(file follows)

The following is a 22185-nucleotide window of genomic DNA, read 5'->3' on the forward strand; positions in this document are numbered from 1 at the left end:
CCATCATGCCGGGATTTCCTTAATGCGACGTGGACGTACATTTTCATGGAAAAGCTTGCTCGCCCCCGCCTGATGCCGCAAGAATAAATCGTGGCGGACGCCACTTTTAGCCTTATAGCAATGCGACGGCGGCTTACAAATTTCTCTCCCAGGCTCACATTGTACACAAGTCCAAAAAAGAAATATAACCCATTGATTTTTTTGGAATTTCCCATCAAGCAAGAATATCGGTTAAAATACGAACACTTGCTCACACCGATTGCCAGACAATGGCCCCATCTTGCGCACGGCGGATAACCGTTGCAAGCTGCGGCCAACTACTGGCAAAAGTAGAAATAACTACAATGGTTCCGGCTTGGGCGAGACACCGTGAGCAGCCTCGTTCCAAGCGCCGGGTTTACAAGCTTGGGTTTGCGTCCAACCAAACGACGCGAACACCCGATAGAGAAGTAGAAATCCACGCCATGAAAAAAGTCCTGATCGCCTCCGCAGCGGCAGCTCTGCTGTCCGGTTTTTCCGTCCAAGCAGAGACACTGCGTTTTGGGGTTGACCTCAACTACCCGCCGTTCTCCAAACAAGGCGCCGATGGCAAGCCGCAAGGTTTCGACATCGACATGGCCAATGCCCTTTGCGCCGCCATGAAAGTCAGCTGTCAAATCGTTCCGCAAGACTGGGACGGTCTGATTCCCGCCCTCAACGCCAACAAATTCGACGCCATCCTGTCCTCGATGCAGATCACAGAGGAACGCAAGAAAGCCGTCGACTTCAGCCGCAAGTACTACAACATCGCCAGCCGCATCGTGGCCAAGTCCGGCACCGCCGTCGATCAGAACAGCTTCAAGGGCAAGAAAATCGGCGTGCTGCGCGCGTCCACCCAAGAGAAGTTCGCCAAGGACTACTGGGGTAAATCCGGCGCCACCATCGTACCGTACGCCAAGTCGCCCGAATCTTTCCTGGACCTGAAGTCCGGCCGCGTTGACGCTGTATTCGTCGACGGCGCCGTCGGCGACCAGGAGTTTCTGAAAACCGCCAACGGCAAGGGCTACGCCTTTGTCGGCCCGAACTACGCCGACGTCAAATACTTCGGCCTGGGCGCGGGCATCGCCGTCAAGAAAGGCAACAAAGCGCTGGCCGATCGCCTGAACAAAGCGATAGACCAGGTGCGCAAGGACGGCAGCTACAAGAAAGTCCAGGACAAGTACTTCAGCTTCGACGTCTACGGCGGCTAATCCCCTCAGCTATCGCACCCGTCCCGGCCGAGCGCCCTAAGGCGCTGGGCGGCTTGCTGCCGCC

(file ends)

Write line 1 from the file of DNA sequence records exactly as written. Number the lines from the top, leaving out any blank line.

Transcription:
The following is a 22185-nucleotide window of genomic DNA, read 5'->3' on the forward strand; positions in this document are numbered from 1 at the left end: